1. Content

The most significant advantage of MMS over SMS is obviously the multimedia content. SMS only supports text and Unicode characters whereas MMS supports videos, images and audio in the messages which allows a higher level of personalization and context in the message.

2. Viewing

MMS is dependent on the quality of the recipient’s phone; what may be a smooth playback on an iPhone may not be that playable on a feature phone. Pictures taken with different resolutions or camera quality may be hard to view on different displays. The sound may also not be clear. SMS, on the other hand, does not have these issues and will remain equally consistent on all devices.

3. Support

There is no way to tell if the recipient has a phone that supports MMS unless you explicitly ask. Even though smartphones are becoming common around the world, a huge number of people still use feature phones. Plus, not every one may have MMS enabled on their plan and different phones may support different types of media files. SMS again remains consistent on smartphones and feature phones.

4. Cost

Exchange of MMS messages may cost more on your plan and the recipient’s plan, especially if they have pay per message plans. Costs vary from carrier to carrier and may be in terms of size or message. Plus, carriers charge both the recipient and sender. SMS is much cheaper and carriers charge only the sender.

Commercial Applications and Trends of SMS and MMS

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Consumers are spending a significant amount of time on their phones in this digital age with an average of over 3 hours daily. Since, a major percentage of this time is spent in texting, many businesses now consider SMS to be one of the most effective channels for them to communicate with prospects and existing customers. Statistics indicate that majority of people prefer to communicate by text as it is faster and more convenient to them. With open rates higher that 98 percent, SMS marketing and supporting features become more attractive especially when used for customer service.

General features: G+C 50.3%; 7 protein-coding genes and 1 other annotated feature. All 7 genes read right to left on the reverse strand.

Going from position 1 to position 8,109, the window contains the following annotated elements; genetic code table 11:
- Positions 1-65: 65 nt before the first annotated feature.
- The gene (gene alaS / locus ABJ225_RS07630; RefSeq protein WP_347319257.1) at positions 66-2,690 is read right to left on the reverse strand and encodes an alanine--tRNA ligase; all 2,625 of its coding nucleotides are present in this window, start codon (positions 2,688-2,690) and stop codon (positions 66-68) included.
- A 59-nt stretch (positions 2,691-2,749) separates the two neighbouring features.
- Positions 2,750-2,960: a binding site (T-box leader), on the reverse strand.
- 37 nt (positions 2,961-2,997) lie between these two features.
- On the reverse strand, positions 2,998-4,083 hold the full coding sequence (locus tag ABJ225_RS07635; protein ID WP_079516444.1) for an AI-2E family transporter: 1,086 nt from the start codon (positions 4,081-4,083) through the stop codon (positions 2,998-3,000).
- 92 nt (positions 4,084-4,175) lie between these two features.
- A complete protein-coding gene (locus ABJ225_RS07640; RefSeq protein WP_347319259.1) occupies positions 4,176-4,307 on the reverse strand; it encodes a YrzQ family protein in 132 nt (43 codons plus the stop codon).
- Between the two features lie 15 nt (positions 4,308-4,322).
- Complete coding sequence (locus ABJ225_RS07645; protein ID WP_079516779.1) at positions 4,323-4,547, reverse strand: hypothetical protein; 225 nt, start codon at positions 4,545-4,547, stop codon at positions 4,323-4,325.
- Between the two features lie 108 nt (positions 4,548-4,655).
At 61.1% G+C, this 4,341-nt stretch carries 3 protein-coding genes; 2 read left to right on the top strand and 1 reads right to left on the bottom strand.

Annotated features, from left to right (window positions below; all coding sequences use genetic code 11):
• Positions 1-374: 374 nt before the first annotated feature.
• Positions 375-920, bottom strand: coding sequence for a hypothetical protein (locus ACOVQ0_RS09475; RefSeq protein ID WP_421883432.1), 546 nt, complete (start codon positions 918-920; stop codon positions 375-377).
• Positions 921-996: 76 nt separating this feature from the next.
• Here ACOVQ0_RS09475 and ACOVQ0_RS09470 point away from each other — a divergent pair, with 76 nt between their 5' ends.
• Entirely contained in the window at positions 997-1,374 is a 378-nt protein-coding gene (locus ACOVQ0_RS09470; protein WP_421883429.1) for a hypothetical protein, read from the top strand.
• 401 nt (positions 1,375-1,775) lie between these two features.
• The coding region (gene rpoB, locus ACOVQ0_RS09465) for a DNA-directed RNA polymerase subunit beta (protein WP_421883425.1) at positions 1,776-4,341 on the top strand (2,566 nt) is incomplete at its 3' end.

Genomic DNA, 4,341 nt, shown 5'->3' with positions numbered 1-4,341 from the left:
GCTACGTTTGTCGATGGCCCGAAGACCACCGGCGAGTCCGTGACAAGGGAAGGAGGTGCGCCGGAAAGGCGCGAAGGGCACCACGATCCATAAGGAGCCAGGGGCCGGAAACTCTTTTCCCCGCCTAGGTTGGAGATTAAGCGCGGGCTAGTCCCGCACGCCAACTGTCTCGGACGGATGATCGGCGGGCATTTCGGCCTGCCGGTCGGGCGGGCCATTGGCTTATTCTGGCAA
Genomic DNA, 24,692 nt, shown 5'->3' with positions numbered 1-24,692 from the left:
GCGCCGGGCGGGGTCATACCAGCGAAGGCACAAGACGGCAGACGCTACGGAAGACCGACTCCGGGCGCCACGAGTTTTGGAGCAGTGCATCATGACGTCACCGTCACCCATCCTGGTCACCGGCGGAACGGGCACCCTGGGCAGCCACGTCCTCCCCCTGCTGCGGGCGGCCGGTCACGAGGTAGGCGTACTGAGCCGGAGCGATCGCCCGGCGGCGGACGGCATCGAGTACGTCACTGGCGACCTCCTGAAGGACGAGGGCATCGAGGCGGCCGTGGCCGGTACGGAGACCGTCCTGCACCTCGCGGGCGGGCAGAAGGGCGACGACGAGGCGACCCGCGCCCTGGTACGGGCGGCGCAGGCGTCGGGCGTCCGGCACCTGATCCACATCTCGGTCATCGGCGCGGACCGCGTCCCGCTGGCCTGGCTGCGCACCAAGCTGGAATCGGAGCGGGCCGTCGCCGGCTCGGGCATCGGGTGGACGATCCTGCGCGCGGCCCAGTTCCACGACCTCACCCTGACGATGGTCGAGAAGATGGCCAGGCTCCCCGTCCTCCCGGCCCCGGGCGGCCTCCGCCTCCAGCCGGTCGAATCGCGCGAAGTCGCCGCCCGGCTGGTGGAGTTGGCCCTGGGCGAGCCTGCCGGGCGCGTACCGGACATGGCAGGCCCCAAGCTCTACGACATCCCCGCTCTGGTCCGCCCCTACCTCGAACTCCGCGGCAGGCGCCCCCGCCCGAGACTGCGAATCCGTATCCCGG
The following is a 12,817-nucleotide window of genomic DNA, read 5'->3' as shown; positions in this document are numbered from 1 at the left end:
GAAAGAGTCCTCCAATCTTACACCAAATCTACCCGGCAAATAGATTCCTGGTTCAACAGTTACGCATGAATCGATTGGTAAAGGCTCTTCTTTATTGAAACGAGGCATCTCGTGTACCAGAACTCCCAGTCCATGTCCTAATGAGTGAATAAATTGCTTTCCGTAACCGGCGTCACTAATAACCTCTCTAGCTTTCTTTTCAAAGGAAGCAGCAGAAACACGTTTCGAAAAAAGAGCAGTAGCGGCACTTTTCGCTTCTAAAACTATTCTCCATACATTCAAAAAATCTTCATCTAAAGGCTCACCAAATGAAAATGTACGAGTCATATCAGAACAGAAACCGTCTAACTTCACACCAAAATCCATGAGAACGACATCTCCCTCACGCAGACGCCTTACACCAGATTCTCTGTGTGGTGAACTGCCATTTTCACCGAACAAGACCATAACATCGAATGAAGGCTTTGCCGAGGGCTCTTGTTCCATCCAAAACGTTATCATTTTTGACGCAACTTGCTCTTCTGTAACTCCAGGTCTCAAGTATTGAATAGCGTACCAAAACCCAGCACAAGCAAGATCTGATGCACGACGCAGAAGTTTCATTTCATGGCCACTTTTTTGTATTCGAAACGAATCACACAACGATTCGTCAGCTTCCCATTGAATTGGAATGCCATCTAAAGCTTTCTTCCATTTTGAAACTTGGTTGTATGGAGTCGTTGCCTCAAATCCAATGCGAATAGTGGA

Hospitals and appointment-based businesses send alerts and reminders to clients and organizations use it for internal communication. Therefore, this means that a large number of industries use SMS and MMS. However, the use of SMS vs MMS is subject to business trends, use cases, and preferences of the business. For example, many businesses use MMS marketing today. According to studies, it ranks just behind SMS and email when used for personalized visual marketing and advertising.

Conclusion

Considering all the facts above and looking at the way top tier companies operate in terms of business communication and marketing, it is certain that SMS is preferred when it comes to SMS vs MMS. This is due to the most outstanding drawback in MMS regarding the subscription plan for recipients with the carriers. However, local businesses that cater to small communities or specific audiences prefer MMS over SMS. This is because they look to directly interact with them with superior personalization options. Furthermore, MMS has been declining since the emergence of social media. Moreover, instant messaging apps like WhatsApp which caters to small connected groups of audiences with far more options.